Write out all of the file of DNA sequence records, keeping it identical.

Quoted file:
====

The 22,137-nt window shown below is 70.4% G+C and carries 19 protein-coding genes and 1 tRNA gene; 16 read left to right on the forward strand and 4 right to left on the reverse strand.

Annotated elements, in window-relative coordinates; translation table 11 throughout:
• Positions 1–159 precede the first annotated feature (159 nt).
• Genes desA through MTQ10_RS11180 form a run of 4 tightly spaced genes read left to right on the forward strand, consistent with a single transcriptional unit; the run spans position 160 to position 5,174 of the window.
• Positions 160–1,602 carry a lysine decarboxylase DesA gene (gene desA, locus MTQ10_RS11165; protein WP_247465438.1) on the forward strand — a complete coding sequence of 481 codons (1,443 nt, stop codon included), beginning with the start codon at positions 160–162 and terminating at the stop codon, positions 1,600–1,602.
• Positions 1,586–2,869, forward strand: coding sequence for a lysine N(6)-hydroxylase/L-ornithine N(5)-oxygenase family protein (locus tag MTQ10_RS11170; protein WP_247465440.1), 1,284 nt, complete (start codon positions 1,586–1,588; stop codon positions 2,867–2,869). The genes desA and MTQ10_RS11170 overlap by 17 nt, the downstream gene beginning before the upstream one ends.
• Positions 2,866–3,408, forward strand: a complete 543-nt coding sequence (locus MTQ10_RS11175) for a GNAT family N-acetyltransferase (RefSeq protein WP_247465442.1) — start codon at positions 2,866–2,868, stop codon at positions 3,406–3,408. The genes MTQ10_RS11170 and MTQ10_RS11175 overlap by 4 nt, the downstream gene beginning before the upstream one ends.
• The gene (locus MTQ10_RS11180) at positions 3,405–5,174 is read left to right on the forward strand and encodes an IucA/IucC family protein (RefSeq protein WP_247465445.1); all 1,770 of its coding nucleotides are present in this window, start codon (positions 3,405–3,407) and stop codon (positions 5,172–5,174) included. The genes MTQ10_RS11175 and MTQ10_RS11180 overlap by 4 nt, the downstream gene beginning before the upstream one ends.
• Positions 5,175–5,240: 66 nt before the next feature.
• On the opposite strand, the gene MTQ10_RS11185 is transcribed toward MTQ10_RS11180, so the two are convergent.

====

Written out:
The 22,137-nt window shown below is 70.4% G+C and carries 19 protein-coding genes and 1 tRNA gene; 16 read left to right on the forward strand and 4 right to left on the reverse strand.

Annotated elements, in window-relative coordinates; translation table 11 throughout:
• Positions 1–159 precede the first annotated feature (159 nt).
• Genes desA through MTQ10_RS11180 form a run of 4 tightly spaced genes read left to right on the forward strand, consistent with a single transcriptional unit; the run spans position 160 to position 5,174 of the window.
• Positions 160–1,602 carry a lysine decarboxylase DesA gene (gene desA, locus MTQ10_RS11165; protein WP_247465438.1) on the forward strand — a complete coding sequence of 481 codons (1,443 nt, stop codon included), beginning with the start codon at positions 160–162 and terminating at the stop codon, positions 1,600–1,602.
• Positions 1,586–2,869, forward strand: coding sequence for a lysine N(6)-hydroxylase/L-ornithine N(5)-oxygenase family protein (locus tag MTQ10_RS11170; protein WP_247465440.1), 1,284 nt, complete (start codon positions 1,586–1,588; stop codon positions 2,867–2,869). The genes desA and MTQ10_RS11170 overlap by 17 nt, the downstream gene beginning before the upstream one ends.
• Positions 2,866–3,408, forward strand: a complete 543-nt coding sequence (locus MTQ10_RS11175) for a GNAT family N-acetyltransferase (RefSeq protein WP_247465442.1) — start codon at positions 2,866–2,868, stop codon at positions 3,406–3,408. The genes MTQ10_RS11170 and MTQ10_RS11175 overlap by 4 nt, the downstream gene beginning before the upstream one ends.
• The gene (locus MTQ10_RS11180) at positions 3,405–5,174 is read left to right on the forward strand and encodes an IucA/IucC family protein (RefSeq protein WP_247465445.1); all 1,770 of its coding nucleotides are present in this window, start codon (positions 3,405–3,407) and stop codon (positions 5,172–5,174) included. The genes MTQ10_RS11175 and MTQ10_RS11180 overlap by 4 nt, the downstream gene beginning before the upstream one ends.
• Positions 5,175–5,240: 66 nt before the next feature.
• On the opposite strand, the gene MTQ10_RS11185 is transcribed toward MTQ10_RS11180, so the two are convergent.